Amona residents on Thursday decided to reject a demand from the Supreme Court that they each sign a personal pledge to leave their homes peacefully in 45 days, regardless of whether or not the state had been able to create for them proper alternative housing nearby. The court expected those personal signatures by 10 AM Thursday local time.
The court responded to an appeal by the State Attorney, on behalf of the Netanyahu government and the AG, to extend the deadline for the demolition of Amona by 45 days. “In order to remove all doubt, all the respondents who are residents of Amona are requested to declare sincerely that they are unanimously committed to leave peacefully without altercation or resistance on the date the court would decide,” the justices demanded.
Insisting they must have the Amona residents’ signatures by Thursday morning, the justices also noted that their move does not necessarily mean they would ultimately grant the extension.
The residents, incensed over the court’s demand for individual commitments in writing, which would obviously open each adult member of the community to personal prosecution, based on the judgment of law enforcement personnel over just how well they complied with their promise to the highest legal authority in the land, told the court it should accept instead a group letter from the residents, stating their endorsement of an agreement they had signed with the state.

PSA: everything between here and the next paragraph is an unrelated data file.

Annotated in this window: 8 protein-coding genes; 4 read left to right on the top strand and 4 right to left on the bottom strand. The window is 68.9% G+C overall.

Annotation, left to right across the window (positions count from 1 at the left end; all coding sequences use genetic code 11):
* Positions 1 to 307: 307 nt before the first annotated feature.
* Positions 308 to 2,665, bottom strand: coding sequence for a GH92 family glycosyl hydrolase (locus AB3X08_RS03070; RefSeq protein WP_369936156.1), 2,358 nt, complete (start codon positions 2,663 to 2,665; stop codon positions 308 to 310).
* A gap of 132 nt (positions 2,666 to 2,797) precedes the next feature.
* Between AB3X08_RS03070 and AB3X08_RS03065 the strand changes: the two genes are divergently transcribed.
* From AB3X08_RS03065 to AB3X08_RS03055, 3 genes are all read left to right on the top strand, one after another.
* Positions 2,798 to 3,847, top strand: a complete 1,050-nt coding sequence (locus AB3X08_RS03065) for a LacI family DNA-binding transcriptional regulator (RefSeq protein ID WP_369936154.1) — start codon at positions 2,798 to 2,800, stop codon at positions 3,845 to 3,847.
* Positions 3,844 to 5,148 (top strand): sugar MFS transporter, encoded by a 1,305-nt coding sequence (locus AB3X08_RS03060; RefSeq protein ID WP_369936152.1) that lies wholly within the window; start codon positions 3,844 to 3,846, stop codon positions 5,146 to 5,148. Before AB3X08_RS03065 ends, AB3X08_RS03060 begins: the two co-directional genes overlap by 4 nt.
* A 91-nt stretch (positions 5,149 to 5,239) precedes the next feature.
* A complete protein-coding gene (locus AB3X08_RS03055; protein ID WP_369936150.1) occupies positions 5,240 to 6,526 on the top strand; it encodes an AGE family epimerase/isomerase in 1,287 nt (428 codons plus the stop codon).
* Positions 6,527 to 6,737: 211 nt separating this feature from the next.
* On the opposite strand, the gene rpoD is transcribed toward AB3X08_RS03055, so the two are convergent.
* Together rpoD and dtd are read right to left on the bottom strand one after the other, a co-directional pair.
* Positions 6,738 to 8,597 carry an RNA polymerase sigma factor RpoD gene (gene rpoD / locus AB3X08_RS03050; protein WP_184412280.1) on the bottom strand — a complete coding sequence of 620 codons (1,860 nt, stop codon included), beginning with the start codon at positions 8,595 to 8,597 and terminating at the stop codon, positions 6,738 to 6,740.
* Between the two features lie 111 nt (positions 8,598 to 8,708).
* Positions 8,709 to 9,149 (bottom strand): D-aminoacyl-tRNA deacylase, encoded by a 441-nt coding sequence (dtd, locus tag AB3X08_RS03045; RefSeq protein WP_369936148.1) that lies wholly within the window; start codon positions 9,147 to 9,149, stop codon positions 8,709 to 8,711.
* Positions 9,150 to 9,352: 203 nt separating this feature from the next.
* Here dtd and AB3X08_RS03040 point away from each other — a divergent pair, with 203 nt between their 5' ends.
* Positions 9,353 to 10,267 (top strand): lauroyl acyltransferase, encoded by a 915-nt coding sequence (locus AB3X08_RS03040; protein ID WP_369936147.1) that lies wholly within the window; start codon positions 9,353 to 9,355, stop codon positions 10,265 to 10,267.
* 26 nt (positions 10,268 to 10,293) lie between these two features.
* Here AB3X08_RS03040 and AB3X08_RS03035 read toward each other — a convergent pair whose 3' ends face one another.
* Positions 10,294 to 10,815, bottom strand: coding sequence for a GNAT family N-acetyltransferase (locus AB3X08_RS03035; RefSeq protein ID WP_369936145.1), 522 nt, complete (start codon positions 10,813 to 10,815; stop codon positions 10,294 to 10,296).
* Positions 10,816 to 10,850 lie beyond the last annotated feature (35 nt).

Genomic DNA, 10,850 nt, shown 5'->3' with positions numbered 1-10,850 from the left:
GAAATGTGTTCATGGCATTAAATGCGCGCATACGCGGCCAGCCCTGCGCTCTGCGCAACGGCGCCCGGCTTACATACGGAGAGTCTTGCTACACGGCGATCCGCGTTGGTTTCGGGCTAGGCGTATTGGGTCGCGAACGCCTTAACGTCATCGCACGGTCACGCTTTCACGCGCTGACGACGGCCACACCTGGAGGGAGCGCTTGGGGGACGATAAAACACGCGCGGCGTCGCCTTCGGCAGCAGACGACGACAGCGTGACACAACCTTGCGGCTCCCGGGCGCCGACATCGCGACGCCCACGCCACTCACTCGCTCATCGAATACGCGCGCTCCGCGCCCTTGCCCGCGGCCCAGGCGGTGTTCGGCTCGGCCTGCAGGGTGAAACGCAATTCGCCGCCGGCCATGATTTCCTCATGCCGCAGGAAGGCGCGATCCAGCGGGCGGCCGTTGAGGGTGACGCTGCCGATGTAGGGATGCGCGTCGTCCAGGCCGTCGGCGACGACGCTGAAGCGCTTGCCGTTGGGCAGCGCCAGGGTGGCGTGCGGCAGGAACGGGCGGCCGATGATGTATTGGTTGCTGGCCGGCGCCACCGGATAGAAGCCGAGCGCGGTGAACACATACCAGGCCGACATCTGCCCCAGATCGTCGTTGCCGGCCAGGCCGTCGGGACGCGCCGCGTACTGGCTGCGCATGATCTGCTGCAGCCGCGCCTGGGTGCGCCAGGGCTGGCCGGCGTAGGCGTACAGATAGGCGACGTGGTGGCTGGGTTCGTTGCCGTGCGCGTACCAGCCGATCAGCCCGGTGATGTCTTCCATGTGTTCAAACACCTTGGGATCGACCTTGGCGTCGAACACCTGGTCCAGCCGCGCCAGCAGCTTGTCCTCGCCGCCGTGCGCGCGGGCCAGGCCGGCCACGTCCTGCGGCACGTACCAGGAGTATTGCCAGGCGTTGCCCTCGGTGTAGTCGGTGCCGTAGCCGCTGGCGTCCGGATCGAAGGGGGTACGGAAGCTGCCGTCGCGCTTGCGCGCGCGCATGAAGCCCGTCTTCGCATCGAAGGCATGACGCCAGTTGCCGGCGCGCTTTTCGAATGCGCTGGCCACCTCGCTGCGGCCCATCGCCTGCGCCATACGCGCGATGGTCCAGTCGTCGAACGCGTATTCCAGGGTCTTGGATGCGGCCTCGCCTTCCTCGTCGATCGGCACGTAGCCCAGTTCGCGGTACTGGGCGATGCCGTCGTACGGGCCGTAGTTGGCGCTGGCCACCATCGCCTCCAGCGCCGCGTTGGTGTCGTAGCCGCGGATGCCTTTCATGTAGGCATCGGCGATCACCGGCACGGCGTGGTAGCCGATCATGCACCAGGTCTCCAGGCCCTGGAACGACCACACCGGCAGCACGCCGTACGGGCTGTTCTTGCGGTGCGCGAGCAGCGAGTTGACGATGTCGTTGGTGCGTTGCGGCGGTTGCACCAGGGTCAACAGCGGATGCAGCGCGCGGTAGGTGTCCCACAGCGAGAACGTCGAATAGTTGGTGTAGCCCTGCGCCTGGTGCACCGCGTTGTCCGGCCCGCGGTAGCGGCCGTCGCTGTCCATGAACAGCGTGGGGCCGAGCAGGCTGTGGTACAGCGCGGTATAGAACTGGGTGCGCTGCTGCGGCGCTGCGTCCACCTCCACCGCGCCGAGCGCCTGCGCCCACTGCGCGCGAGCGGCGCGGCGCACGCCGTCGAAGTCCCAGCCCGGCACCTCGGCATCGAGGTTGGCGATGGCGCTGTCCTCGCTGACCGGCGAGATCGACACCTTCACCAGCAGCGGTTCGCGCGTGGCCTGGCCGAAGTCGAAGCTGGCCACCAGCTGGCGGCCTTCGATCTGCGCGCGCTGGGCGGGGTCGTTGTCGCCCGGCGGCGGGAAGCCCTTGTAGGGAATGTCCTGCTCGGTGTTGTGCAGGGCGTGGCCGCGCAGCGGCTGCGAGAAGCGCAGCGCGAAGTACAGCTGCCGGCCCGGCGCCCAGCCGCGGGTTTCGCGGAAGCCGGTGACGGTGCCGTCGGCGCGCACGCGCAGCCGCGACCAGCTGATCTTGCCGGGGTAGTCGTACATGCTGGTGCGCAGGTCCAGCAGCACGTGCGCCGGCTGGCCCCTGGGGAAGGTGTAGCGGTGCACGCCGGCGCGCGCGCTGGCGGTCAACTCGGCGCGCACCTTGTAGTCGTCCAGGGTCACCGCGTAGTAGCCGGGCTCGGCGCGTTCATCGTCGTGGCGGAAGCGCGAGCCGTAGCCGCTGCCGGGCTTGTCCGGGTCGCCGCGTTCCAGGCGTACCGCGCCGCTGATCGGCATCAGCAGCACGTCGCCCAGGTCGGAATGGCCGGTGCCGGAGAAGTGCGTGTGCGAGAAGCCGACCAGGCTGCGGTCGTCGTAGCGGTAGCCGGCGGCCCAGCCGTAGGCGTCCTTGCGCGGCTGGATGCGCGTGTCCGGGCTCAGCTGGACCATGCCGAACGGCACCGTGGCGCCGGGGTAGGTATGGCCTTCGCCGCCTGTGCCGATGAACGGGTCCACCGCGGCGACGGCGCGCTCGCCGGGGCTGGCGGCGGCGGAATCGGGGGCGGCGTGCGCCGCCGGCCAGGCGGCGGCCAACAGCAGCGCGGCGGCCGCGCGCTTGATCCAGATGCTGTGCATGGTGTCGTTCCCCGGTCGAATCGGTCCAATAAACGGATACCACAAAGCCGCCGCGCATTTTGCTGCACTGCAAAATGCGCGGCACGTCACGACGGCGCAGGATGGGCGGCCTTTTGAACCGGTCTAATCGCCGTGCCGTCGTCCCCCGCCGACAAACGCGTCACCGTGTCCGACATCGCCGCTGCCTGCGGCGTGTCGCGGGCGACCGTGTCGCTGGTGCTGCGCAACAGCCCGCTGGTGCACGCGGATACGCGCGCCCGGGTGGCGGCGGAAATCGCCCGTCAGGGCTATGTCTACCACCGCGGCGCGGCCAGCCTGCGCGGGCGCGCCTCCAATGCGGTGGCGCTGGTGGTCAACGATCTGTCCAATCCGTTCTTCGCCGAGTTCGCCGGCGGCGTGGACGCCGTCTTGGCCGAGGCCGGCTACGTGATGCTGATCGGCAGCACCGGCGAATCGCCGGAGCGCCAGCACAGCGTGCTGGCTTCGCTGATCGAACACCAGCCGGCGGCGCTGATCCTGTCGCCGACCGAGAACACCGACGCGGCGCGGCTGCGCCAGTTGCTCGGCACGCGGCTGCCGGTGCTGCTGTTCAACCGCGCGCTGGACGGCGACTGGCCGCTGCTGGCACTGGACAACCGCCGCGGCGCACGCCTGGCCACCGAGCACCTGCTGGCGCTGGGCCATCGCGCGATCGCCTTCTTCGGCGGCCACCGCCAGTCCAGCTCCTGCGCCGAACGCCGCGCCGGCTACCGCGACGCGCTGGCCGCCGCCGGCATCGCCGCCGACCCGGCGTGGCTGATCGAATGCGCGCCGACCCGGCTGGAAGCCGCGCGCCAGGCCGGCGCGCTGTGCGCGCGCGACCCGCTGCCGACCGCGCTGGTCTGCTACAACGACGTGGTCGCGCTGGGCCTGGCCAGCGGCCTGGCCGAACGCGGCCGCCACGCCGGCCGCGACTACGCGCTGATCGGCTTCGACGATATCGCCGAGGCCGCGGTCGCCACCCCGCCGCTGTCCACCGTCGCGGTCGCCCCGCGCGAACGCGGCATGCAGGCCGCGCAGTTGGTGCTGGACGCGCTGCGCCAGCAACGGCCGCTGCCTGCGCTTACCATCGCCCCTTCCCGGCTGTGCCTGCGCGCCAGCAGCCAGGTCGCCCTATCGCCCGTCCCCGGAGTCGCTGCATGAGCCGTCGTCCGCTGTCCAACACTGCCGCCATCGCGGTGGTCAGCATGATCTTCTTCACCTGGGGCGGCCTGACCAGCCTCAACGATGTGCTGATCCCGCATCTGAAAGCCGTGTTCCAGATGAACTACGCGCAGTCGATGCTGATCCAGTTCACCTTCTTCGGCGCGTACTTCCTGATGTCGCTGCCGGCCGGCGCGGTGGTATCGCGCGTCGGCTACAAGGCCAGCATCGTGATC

Several Amona residents accused the court of blackmailing them, since a refusal to comply with the court’s demand could leave them and their children homeless. One resident told Walla the court’s demand constituted a “grave harm to our right to dignity and to elementary living conditions. This to remedy a “miniscule damage, if at all, caused to the rights of claimants who have never worked the relevant plots and are mostly absentee landlords who in reality are not even present in the area.”